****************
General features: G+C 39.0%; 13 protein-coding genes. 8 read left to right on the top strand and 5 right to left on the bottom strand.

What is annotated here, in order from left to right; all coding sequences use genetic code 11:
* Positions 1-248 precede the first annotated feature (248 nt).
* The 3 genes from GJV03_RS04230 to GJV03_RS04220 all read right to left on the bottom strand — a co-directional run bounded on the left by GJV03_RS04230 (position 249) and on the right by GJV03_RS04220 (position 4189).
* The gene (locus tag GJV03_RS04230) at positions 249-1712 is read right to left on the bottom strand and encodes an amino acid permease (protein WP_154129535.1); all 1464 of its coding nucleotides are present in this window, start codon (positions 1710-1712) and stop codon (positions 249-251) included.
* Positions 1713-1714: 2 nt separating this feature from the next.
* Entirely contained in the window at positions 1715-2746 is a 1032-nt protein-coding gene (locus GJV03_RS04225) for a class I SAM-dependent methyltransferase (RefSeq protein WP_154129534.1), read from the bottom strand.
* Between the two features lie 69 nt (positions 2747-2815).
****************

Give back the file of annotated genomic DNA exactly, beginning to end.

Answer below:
General features: G+C 39.0%; 13 protein-coding genes. 8 read left to right on the top strand and 5 right to left on the bottom strand.

What is annotated here, in order from left to right; all coding sequences use genetic code 11:
* Positions 1-248 precede the first annotated feature (248 nt).
* The 3 genes from GJV03_RS04230 to GJV03_RS04220 all read right to left on the bottom strand — a co-directional run bounded on the left by GJV03_RS04230 (position 249) and on the right by GJV03_RS04220 (position 4189).
* The gene (locus tag GJV03_RS04230) at positions 249-1712 is read right to left on the bottom strand and encodes an amino acid permease (protein WP_154129535.1); all 1464 of its coding nucleotides are present in this window, start codon (positions 1710-1712) and stop codon (positions 249-251) included.
* Positions 1713-1714: 2 nt separating this feature from the next.
* Entirely contained in the window at positions 1715-2746 is a 1032-nt protein-coding gene (locus GJV03_RS04225) for a class I SAM-dependent methyltransferase (RefSeq protein WP_154129534.1), read from the bottom strand.
* Between the two features lie 69 nt (positions 2747-2815).